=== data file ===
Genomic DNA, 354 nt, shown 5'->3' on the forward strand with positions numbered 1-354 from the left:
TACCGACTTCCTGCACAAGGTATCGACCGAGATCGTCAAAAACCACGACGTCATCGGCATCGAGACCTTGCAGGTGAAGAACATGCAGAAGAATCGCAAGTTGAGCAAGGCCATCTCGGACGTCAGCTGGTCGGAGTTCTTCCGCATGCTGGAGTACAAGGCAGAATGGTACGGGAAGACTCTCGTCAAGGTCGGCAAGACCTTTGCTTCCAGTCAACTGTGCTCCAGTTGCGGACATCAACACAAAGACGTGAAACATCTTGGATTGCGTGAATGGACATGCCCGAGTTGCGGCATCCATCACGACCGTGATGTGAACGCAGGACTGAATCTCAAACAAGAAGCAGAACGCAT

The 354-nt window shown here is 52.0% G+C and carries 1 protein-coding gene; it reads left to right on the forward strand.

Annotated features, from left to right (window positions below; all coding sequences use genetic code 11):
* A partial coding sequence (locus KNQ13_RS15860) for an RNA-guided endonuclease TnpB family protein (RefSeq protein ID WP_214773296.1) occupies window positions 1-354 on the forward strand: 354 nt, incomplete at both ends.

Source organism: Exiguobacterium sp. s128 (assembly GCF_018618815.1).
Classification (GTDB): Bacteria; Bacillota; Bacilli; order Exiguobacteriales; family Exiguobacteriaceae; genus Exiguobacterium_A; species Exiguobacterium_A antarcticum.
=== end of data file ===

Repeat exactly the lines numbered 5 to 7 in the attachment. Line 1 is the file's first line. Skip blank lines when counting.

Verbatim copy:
* A partial coding sequence (locus KNQ13_RS15860) for an RNA-guided endonuclease TnpB family protein (RefSeq protein ID WP_214773296.1) occupies window positions 1-354 on the forward strand: 354 nt, incomplete at both ends.

Source organism: Exiguobacterium sp. s128 (assembly GCF_018618815.1).
Classification (GTDB): Bacteria; Bacillota; Bacilli; order Exiguobacteriales; family Exiguobacteriaceae; genus Exiguobacterium_A; species Exiguobacterium_A antarcticum.